In the latest show of the power of teamwork we see some of the biggest names in epigenetics join forces to unravel the mysteries of the methylome across different tissues, including the molecular cartographers who tackled the brain and the researchers who brought forth the predictive powers of Epigram.
The talented team from the Salk Institute and UCSD have used whole genome bisulfite sequencing to provide great new depths for tissue specificity. Here’s what they found using an integrated approach on 18 organs from 4 individuals:
- The methylome typically clusters by tissue not individual.
- Hypomethylation at differentially methylated regions (DMRs) correlates with tissue specificity.
- DMRs have a negative correlation with transcription the closer they get to transcriptional start site.
- Interestingly the strongest repressive effect is not in the gene’s promoter but when methylation is between 0.3–8.0 Kb downstream of the transcription start site.
- These intragenic DMRs are, surprisingly, not usually CpG islands or shores, but rather a unique feature termed undefined intragenic DMRs (uiDMRs).
- uiDMRs correlate best with transcription when marked by histone modifications.
- There is widespread and very functional:
- tissue specific CpG methylation.
- partially methylated domains.
- allele specific methylation and transcription.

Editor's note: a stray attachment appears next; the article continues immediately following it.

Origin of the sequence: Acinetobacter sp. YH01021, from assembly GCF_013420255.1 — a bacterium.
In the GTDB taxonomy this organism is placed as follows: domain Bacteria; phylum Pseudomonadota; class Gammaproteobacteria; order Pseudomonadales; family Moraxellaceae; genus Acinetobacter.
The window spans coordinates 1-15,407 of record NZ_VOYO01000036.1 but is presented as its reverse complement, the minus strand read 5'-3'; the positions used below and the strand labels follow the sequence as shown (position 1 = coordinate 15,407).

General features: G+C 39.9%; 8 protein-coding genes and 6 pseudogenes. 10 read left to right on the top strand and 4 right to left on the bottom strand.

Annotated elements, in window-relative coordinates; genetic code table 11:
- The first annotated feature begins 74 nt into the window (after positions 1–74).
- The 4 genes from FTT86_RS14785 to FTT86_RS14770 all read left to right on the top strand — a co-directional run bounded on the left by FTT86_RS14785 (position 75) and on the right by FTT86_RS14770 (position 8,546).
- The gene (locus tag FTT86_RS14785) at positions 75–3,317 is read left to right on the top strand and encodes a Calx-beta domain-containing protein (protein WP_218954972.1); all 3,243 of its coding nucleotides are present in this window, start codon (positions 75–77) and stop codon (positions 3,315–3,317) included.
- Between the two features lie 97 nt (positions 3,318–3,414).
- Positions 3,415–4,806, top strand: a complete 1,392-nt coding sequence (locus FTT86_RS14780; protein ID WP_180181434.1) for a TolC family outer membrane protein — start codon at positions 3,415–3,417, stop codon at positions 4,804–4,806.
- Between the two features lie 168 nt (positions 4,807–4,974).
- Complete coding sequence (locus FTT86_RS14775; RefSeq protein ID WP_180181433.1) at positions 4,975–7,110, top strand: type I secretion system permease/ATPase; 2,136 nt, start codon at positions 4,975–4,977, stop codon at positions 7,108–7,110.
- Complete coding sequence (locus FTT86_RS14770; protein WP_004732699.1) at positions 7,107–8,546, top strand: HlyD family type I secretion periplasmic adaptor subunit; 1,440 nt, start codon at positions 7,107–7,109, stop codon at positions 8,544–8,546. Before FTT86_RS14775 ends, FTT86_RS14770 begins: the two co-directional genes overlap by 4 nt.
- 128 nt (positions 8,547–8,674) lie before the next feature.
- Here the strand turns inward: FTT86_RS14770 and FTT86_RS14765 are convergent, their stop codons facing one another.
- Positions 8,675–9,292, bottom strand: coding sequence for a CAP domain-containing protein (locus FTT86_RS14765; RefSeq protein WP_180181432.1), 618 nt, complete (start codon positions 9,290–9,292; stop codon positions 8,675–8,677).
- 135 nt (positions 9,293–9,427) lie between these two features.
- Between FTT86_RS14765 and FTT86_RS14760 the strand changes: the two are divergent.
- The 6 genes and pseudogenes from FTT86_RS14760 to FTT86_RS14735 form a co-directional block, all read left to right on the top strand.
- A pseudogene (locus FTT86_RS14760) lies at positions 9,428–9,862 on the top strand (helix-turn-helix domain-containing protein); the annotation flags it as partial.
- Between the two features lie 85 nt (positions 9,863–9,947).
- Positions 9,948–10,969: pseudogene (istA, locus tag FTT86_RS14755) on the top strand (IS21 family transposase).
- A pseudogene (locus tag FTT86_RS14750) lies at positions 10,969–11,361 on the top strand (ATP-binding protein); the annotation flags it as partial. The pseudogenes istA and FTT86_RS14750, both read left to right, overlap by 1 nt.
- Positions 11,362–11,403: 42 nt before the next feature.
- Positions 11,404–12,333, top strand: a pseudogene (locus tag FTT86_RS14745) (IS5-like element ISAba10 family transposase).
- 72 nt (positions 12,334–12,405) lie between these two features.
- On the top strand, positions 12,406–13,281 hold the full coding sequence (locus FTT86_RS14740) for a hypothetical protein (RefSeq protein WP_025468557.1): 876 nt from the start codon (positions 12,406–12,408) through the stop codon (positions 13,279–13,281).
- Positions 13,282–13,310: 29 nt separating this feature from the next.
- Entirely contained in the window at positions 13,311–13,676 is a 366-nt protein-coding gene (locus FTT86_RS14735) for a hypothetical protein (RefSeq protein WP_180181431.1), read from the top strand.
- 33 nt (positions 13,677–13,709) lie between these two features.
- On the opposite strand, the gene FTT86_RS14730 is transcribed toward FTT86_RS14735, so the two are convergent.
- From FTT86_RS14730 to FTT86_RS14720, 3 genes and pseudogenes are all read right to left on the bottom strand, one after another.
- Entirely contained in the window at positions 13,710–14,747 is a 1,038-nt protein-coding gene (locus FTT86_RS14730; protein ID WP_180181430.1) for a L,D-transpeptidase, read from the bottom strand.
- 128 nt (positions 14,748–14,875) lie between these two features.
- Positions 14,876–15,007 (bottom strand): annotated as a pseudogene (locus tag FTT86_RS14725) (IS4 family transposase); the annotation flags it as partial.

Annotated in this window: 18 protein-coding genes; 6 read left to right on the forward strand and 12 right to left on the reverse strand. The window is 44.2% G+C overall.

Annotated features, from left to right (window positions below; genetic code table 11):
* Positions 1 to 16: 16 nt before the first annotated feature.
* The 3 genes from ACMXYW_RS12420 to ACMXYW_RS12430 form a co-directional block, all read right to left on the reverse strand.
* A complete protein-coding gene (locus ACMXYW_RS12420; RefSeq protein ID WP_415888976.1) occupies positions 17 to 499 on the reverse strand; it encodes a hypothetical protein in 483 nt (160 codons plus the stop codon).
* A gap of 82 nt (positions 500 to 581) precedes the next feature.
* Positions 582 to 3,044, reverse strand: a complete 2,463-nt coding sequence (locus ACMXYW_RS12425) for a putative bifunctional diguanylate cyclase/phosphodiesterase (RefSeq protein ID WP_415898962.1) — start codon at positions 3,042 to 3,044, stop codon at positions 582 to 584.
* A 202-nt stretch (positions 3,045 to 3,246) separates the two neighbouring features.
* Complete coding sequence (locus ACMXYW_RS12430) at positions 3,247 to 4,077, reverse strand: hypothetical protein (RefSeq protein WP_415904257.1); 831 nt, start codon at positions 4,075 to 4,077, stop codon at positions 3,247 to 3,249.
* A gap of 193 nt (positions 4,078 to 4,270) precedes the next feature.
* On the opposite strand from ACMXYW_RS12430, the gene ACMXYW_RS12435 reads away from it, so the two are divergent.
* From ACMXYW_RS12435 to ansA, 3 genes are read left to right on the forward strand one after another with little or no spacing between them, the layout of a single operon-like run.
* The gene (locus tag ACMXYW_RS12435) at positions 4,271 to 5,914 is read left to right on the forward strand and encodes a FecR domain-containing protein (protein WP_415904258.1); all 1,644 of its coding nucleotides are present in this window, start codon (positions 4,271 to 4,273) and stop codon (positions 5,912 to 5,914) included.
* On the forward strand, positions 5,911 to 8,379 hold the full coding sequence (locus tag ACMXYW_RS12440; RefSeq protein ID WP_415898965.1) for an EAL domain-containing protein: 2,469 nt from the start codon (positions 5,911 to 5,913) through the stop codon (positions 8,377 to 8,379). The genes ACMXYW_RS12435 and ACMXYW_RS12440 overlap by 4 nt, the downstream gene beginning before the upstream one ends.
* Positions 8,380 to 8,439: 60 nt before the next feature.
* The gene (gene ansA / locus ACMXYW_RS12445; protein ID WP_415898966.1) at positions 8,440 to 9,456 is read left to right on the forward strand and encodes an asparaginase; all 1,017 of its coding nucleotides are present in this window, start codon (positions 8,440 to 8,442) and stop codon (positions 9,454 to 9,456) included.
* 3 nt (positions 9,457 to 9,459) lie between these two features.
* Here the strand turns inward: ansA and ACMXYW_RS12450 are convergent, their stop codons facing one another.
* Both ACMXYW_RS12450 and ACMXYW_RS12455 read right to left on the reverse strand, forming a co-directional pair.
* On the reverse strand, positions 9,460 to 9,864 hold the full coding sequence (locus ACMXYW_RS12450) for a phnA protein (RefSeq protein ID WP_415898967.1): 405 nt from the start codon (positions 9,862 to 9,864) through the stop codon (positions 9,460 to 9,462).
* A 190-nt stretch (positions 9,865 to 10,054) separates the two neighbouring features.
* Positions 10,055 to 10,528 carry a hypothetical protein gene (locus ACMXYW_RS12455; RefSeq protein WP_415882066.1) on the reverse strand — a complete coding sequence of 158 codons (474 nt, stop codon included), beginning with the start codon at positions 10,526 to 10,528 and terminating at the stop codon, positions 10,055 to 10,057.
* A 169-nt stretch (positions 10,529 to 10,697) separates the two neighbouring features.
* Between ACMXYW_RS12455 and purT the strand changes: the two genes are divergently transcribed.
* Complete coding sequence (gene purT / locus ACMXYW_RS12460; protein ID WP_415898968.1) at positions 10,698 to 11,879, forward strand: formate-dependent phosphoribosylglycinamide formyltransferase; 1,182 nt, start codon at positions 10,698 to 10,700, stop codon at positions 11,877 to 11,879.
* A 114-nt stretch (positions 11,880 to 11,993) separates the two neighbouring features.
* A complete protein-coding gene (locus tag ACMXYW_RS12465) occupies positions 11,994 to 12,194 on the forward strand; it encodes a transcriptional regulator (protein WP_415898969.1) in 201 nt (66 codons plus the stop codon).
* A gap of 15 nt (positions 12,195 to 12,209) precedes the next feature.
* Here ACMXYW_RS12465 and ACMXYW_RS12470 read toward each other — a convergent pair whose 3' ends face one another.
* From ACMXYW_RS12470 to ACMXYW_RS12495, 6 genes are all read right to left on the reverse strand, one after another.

- CpH isn’t a rare event that is restricted to a few tissues: it appears in many tissues and has a previously under-appreciated role in tissue specificity.
- New tissue specific characteristics of genes that escape X-chromosome inactivation.
At the moment this data set is the deepest look into the human methylome. It offers an integration of CpG and CpH methylation, associated chromatin modifications, haplotype resolved whole genome sequence, and transcriptional profiles. All across an an unprecedented amount of tissues.
Going Deep into The CpH Methylome
In the news release from the Salk institute first author Matthew Schultz shares that “The only place this had been observed before was in the brain, skeletal muscle, germ cells and stem cells. So, to see it in a variety of normal adult tissues was really exciting.” Co-first author Yupeng He shares the next question: “What would be interesting to do next is split out different cell types. The samples we have are heterogeneous mixtures of many cells.”
Ecker concludes that “We wanted to make a baseline assessment of what the epigenome, in particular DNA methylation, looks like in normal human organs. In the past, people have really thought the promoter or the upstream regions are where everything is happening. But we found that methylation changes that are most correlated with gene transcription are often in the downstream regions of the promoter. You could imagine that eventually, if someone is having a problem, a biopsy might not only look at characterizing the cells or genes, but the epigenome as well.”
Learn about the future of tissue specificity in Nature, June 2015.